Interstellar (Christopher Nolan, 2014)

What’s it about? On a not-that-futuristic Earth, the food is running out, threatening the existence of the human race. Hope for survival lies with NASA pilot-turned-struggling-dustbowl-farmer Cooper (Matthew McConaughey), who is recruited by Professor Brand (Michael Caine) to boldly go on a secret mission into space to find a new world for humanity to live on. Only to do so, he must leave his family behind. 

Is it any good? You would have to be a pretty poor specimen of the human race to not be enthused or stimulated by the stuff Nolan tackles here. The future of Mankind, the nature of love, wormholes, black holes, artificial intelligence,  ghosts, relativity, combine harvesters with a mind of their own; these are all things that have exercised the minds of men since time began. Thing is, many sci-fi film-makers and writers have tackled this stuff previously, so does Interstellar bring anything new to the table?

Well, not really, although there is still much to like here. Nolan primarily aims to celebrate two things; the pioneering spirit of the human race and their capacity for love. The first is championed through science and Man’s thirst for knowledge, with some pretty heavy astrophysics mapped out economically without patronising the viewer. There’s some cool gadgets on display too, particularly the splendidly designed robot TARS, who gets all the best lines and who is an instant addition to the list of great movie robots. Fittingly, the celebration of science onscreen is reflected by the technical advances behind the scenes, which results in some stunning visuals and sound design.

Balanced against the scientific element is the second theme - the exploration of human love and intimacy, exemplified in the relationship between Cooper and his daughter Murph. Some clunky dialogue aside, the cast do good work here to engage the emotions, as the film reminds us there are things science cannot explain (yet?). Not sure these moments really needed the looming Hans Zimmer score, though, which gives the impression of a man who has collapsed onto his organ at times under the weight of the film’s themes.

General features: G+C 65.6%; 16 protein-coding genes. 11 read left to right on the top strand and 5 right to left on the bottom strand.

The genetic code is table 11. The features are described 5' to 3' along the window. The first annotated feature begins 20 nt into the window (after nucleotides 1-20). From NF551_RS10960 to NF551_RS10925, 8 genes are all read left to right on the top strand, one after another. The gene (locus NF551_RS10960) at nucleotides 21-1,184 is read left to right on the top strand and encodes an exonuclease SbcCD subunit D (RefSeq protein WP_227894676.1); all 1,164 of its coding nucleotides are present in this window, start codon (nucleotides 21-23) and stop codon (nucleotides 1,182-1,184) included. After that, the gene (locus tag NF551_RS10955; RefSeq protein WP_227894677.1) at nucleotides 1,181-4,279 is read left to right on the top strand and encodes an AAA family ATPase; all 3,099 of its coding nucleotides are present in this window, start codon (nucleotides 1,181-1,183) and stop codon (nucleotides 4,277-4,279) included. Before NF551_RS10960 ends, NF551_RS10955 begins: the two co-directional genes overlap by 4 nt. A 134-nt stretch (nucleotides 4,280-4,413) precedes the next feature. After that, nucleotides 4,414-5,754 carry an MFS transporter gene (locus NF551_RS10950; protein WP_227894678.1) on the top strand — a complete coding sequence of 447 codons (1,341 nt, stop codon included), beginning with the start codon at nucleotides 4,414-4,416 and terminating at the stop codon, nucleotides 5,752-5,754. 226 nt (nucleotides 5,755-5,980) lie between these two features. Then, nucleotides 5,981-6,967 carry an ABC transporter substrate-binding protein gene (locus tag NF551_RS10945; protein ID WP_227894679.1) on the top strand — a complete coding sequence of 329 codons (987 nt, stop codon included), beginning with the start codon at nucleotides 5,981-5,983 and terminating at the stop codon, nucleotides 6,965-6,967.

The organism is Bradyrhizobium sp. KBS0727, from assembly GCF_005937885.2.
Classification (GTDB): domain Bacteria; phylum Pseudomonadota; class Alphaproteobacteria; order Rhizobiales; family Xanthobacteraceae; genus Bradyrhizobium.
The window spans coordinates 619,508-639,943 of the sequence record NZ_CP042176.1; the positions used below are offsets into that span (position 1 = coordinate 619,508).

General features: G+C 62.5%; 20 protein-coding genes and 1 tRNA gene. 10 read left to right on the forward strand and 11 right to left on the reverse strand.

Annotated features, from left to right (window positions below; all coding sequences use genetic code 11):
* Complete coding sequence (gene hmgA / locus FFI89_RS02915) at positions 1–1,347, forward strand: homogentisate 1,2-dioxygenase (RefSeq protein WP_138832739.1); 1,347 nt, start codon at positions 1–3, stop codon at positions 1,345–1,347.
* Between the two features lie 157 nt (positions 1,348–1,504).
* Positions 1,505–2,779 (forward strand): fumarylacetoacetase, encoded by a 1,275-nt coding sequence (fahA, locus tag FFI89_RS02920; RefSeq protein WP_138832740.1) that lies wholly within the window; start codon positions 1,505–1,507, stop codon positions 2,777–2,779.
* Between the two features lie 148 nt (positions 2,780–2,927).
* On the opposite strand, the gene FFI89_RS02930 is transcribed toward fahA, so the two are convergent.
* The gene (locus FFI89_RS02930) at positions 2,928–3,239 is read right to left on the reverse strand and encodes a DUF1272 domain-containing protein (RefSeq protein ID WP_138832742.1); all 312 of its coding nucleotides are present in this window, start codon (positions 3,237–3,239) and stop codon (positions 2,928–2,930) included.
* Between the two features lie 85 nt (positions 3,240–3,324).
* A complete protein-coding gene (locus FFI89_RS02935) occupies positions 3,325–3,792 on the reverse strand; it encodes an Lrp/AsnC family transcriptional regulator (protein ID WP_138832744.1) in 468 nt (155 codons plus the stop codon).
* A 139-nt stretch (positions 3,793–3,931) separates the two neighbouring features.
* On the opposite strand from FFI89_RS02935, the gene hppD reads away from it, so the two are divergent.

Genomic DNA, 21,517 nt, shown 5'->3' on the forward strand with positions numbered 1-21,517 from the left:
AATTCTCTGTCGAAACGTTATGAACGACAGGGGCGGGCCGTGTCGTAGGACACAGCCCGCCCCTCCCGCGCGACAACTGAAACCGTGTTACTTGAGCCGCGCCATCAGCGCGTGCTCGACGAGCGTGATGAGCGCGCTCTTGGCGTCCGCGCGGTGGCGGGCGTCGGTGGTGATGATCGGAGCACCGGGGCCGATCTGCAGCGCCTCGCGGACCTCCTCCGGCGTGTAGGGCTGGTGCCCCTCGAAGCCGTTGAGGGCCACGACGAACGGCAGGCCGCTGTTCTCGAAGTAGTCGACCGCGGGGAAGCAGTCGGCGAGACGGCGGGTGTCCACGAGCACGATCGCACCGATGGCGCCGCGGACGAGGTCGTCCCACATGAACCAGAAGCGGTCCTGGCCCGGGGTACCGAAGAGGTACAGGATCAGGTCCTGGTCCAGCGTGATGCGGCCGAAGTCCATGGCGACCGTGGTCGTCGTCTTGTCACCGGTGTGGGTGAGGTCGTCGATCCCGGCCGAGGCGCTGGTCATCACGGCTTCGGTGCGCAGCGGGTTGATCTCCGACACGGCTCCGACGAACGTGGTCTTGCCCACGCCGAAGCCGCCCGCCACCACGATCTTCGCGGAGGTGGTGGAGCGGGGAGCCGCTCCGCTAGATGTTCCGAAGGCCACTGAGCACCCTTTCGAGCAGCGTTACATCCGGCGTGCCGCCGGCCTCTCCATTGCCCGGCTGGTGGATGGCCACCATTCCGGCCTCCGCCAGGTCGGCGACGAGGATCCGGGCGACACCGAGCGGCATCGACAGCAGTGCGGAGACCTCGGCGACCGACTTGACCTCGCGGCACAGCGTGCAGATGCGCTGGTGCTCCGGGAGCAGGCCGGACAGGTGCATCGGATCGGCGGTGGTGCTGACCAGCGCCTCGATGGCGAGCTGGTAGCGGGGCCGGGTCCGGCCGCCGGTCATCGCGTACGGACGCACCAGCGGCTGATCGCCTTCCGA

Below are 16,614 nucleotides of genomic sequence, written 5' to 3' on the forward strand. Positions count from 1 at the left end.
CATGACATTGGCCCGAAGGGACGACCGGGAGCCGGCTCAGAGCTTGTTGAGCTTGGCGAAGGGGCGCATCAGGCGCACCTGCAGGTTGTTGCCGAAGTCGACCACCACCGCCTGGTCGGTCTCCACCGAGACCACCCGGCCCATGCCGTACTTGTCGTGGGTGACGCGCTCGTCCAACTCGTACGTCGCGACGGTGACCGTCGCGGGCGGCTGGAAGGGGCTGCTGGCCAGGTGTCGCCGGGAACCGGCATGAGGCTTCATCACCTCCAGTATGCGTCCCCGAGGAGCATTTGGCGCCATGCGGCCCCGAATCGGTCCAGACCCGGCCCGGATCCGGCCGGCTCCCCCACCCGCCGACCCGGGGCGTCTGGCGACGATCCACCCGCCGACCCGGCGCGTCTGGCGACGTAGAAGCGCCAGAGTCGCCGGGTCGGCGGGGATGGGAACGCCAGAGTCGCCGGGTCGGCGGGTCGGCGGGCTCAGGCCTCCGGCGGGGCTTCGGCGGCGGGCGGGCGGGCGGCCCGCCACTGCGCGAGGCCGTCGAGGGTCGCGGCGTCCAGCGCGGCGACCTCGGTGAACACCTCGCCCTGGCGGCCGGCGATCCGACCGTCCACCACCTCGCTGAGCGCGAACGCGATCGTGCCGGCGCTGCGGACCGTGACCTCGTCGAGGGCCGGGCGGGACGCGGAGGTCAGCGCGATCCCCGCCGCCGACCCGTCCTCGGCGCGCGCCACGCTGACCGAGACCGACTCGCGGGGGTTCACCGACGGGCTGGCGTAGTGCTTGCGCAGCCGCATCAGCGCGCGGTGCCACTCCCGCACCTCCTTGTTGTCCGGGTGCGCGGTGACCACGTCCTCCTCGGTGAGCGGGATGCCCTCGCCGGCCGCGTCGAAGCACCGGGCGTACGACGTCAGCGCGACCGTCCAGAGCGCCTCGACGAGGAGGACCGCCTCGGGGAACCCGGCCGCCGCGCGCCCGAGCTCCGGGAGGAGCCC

However, the problem for both elements is that they hang upon a terribly baggy plot, which confuses, rather than surprises, by throwing some rather illogical and contrived plot developments into the mix. As a result, and somewhat ironically for a film so concerned with time and gravity, it ends up being too long and too heavy overall, in danger of collapsing in on itself at times. Nolan must have been too close to a black hole when he made it (award yourself 2001 space-points if you understand that joke). I couldn't help thinking that a previous McConaughey film, Contact, based on the excellent book by astrophysicist Carl Sagan, dealt with much the same themes to better (if less spectacular) effect.

And thus, as I headed out gently into the good night from the cinema, I concluded that Interstellar might not be the ultimate trip to the movies, but it had enough of the right stuff to make it a worthwhile (star) trek.

Anything else I should know? Still struggling with relativity? Here's a simple explanation, through the medium of a dazed and confused Matthew McConaughey*.

*May not be entirely accurate.

What does the Fonz think? It’s like Steinbeck meets Star Trek: The Grapes of the Wrath of Caine.

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